Sport Netball Super Netball faces big test as World Cup collides with the domestic season

Super Netball faces big test as World Cup collides with the domestic season

The domestic netball season faces new challenges in 2019. Photo: AAP
Share
Tweet Share Reddit Pin Email

Heading into its third season, Super Netball finds itself in a bit of a dilemma.

Forced to split in two with a World Cup scheduled right in the middle, you could argue that whoever is in charge in netball-land is either a genius or simply asking too much of the players.

Well and truly established as the best domestic league in the world, this year, 21 international players lining up in the eight-club competition.

England will have more players down under than a starting team, with only four of the 12 Roses from January’s Quad Series not active on Australian soil.

Veteran England defender Geva Mentor is one of those internationals who will use the Super Netball competition as preparation for July’s World Cup at Liverpool,England.

“Mentally and physically this year is going to be really tough and demanding,” Mentor said.

Maria Folau and Geva Mentor are two of the star internationals playing in Super Netball. Photo: Getty

A battle of tactics – on and off the court

In addition to the English influx, netballers from New Zealand, the Caribbean and Africa will play alongside and against 19 members of coach Lisa Alexander’s Diamonds squad in this year’s domestic competition.

“I’m retired [from the national team], so I don’t have to think about this international stuff,” Giants captain Kim Green said.

“We’ve got so many internationals in the whole of Super Netball, so it’ll be very interesting to see how they’re managed in their own teams.”

Those that make the final cut for the World Cup, starting in Liverpool on July 12, will get two weeks off to prepare after round nine of the Super Netball season.

Should the Diamonds progress to the bronze or gold medal matches, they would have played eight games of netball in 10 days.

They will then have a week to recover from the rigours of the World Cup, which ends on July 21, and be back playing Round 10 of Super Netball, from July 27-28.

After that, there will be only four rounds left before the semi-finals.

Mentor said there was every chance this interruption could lead to a lag at the back end of the season.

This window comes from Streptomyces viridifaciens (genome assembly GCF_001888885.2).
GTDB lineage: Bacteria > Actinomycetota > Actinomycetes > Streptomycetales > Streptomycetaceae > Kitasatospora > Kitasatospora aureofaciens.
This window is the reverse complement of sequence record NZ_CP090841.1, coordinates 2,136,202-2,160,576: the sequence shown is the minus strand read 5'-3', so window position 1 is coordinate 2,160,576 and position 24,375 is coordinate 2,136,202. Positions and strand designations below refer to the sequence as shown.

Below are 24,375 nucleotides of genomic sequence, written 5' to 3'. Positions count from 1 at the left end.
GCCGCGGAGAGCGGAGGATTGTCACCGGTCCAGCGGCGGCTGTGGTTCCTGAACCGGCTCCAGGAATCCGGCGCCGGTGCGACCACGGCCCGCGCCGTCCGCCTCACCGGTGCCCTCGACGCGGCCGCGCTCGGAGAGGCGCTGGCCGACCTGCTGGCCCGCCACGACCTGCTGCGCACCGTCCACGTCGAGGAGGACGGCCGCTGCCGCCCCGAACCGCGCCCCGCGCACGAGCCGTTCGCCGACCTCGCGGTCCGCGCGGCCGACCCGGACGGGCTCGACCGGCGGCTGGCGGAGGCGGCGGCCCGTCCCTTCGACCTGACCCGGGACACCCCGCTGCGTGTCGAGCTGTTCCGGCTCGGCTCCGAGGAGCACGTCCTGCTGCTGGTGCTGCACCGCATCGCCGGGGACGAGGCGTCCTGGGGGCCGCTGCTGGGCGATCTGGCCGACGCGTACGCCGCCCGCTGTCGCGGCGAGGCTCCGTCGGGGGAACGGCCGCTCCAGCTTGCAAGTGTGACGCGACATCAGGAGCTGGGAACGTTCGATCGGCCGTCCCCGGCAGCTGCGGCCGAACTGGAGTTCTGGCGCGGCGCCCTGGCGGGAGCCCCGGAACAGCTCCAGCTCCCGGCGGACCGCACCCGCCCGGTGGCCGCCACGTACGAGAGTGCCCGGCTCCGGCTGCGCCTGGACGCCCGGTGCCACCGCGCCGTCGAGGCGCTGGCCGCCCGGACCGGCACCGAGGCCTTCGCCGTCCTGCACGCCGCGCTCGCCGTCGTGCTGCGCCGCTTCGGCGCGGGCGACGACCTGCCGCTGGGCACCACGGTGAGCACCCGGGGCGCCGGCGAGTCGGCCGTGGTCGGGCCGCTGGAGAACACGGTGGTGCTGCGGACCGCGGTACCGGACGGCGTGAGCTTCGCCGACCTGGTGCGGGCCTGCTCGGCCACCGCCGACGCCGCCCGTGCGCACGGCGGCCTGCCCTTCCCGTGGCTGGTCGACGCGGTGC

“We recognised it a little bit last year – going straight into Super Netball after the Commonwealth Games – there was some down time and lag for the first couple of rounds before everyone found their feet,” she said.

“But we’ve got some expert people in place at each club and also across the league, so hopefully we’ve learned lessons from that and we’ll be able to apply them to the World Cup this year.”

Australia’s Gabi Simpson and England’s Chelsea Pitman in the 2018 Commonwealth Games gold medal match. Photo: Getty

For the Diamonds’ arch rival, New Zealand’s Silver Ferns, it has been a vastly different approach.

Netball New Zealand decided to run its domestic competition earlier, skirting the need for a split.

Its season will end in early June, well ahead of the World Cup’s start date.

As one of just two Silver Ferns involved in Super Netball, Laura Langman said the scheduling would also be a test for coaches.

As a result, the Sunshine Coast captain expects strategy around player management will determine the Super title.

“I know there was a lot of hype around New Zealand starting better having got their league done and dusted early, and it’s going to be a bit of a spanner in the works in terms of the energy and the bodies coming back from World Cup,” Langman said.

“But there’s so much hype around it and we want our sport to be in the forefront of everyone’s minds 24/7.

“What better way to do that than to start out with a bit of a teaser, have the big stuff with World Cup, and then take the opportunity to showcase how professional netball is when we come back after the break.”

An all-Victorian affair

While Lightning and the Giants have been dominant in both previous Super Netball seasons, many are tipping the Magpies and Melbourne Vixens to be a force to be reckoned with in 2019.

The Magpies failed to meet the level of hype surrounding their star-studded team in the inaugural league, but with three players departing after retirement and some great recruitment, including replacing AFLW-bound defender Sharni Layton with Mentor, they have revamped themselves as serious favourites for season three.

The Vixens will be the team most affected by World Cup selection, with a strong possibility that nine of their players could very well be selected and head to Liverpool.

The first round of Super Netball starts on April 27.

ABC